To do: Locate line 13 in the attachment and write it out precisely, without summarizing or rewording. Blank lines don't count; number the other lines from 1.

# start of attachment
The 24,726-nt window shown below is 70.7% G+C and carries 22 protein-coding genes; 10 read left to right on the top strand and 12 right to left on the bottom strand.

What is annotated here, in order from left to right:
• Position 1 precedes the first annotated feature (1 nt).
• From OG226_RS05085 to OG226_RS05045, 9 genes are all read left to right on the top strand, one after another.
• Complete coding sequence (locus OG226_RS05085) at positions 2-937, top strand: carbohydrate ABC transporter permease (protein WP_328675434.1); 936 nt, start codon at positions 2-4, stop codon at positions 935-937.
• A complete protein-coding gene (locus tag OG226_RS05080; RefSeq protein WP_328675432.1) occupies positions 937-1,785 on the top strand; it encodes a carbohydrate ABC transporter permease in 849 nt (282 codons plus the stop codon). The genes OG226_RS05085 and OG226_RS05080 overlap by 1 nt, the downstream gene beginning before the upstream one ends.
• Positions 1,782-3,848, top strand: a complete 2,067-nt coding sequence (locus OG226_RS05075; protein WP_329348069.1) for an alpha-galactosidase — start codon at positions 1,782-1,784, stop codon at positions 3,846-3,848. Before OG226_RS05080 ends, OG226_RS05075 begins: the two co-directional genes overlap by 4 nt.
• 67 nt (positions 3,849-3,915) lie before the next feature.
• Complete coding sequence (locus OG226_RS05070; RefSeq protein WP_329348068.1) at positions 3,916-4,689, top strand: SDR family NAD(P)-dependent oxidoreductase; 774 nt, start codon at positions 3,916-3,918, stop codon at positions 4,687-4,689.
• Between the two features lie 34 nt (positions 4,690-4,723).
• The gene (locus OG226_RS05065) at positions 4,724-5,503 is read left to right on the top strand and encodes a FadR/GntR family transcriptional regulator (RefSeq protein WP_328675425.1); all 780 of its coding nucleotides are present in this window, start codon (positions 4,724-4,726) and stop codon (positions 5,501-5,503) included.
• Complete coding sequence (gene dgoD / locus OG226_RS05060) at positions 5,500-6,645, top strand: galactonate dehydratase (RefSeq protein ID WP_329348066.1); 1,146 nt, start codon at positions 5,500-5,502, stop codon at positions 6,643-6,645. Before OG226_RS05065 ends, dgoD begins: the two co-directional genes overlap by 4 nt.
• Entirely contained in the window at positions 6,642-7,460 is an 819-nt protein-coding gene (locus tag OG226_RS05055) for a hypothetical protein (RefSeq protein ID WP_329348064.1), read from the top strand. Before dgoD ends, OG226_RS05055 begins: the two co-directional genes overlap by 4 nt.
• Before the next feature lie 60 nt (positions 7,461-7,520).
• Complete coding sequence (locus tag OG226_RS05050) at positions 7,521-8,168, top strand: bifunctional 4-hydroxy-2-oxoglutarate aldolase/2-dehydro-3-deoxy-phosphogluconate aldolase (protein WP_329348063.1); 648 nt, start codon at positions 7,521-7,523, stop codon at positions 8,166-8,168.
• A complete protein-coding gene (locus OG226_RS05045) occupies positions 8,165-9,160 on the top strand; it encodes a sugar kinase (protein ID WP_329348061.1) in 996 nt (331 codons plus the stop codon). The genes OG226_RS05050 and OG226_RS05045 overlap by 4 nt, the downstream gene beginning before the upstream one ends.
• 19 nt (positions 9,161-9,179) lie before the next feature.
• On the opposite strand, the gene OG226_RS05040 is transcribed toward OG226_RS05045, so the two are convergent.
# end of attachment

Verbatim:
• Entirely contained in the window at positions 6,642-7,460 is an 819-nt protein-coding gene (locus tag OG226_RS05055) for a hypothetical protein (RefSeq protein ID WP_329348064.1), read from the top strand. Before dgoD ends, OG226_RS05055 begins: the two co-directional genes overlap by 4 nt.